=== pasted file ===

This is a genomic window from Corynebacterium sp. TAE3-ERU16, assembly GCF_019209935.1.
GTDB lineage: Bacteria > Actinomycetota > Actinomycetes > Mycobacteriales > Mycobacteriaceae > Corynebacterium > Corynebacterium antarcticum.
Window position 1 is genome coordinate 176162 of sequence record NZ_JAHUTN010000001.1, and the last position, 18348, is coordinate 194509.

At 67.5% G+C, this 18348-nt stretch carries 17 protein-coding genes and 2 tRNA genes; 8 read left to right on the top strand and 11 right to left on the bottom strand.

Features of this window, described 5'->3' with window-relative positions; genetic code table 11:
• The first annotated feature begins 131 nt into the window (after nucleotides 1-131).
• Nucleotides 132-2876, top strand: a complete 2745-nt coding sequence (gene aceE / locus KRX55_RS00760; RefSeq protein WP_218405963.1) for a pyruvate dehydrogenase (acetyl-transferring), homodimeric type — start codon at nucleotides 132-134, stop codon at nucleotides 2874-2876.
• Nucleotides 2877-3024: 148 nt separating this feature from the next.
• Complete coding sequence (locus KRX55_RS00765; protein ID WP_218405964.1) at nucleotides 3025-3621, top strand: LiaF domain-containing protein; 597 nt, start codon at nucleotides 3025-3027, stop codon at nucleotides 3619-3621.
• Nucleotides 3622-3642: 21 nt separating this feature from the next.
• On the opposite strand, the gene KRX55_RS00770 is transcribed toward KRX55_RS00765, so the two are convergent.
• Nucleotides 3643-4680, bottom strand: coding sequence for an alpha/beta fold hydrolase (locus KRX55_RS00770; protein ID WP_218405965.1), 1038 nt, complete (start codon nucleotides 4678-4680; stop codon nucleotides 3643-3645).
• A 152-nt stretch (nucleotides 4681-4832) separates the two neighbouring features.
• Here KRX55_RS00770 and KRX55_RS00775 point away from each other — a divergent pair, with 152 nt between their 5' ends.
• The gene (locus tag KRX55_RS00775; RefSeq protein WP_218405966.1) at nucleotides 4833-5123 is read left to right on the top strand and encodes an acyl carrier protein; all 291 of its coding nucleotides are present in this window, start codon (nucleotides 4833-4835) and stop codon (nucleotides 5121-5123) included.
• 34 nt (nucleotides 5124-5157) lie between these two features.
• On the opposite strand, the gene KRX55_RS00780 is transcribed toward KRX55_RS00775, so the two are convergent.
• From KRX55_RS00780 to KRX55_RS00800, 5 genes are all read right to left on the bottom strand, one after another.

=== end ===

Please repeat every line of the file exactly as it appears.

This is a genomic window from Corynebacterium sp. TAE3-ERU16, assembly GCF_019209935.1.
GTDB lineage: Bacteria > Actinomycetota > Actinomycetes > Mycobacteriales > Mycobacteriaceae > Corynebacterium > Corynebacterium antarcticum.
Window position 1 is genome coordinate 176162 of sequence record NZ_JAHUTN010000001.1, and the last position, 18348, is coordinate 194509.

At 67.5% G+C, this 18348-nt stretch carries 17 protein-coding genes and 2 tRNA genes; 8 read left to right on the top strand and 11 right to left on the bottom strand.

Features of this window, described 5'->3' with window-relative positions; genetic code table 11:
• The first annotated feature begins 131 nt into the window (after nucleotides 1-131).
• Nucleotides 132-2876, top strand: a complete 2745-nt coding sequence (gene aceE / locus KRX55_RS00760; RefSeq protein WP_218405963.1) for a pyruvate dehydrogenase (acetyl-transferring), homodimeric type — start codon at nucleotides 132-134, stop codon at nucleotides 2874-2876.
• Nucleotides 2877-3024: 148 nt separating this feature from the next.
• Complete coding sequence (locus KRX55_RS00765; protein ID WP_218405964.1) at nucleotides 3025-3621, top strand: LiaF domain-containing protein; 597 nt, start codon at nucleotides 3025-3027, stop codon at nucleotides 3619-3621.
• Nucleotides 3622-3642: 21 nt separating this feature from the next.
• On the opposite strand, the gene KRX55_RS00770 is transcribed toward KRX55_RS00765, so the two are convergent.
• Nucleotides 3643-4680, bottom strand: coding sequence for an alpha/beta fold hydrolase (locus KRX55_RS00770; protein ID WP_218405965.1), 1038 nt, complete (start codon nucleotides 4678-4680; stop codon nucleotides 3643-3645).
• A 152-nt stretch (nucleotides 4681-4832) separates the two neighbouring features.
• Here KRX55_RS00770 and KRX55_RS00775 point away from each other — a divergent pair, with 152 nt between their 5' ends.
• The gene (locus tag KRX55_RS00775; RefSeq protein WP_218405966.1) at nucleotides 4833-5123 is read left to right on the top strand and encodes an acyl carrier protein; all 291 of its coding nucleotides are present in this window, start codon (nucleotides 4833-4835) and stop codon (nucleotides 5121-5123) included.
• 34 nt (nucleotides 5124-5157) lie between these two features.
• On the opposite strand, the gene KRX55_RS00780 is transcribed toward KRX55_RS00775, so the two are convergent.
• From KRX55_RS00780 to KRX55_RS00800, 5 genes are all read right to left on the bottom strand, one after another.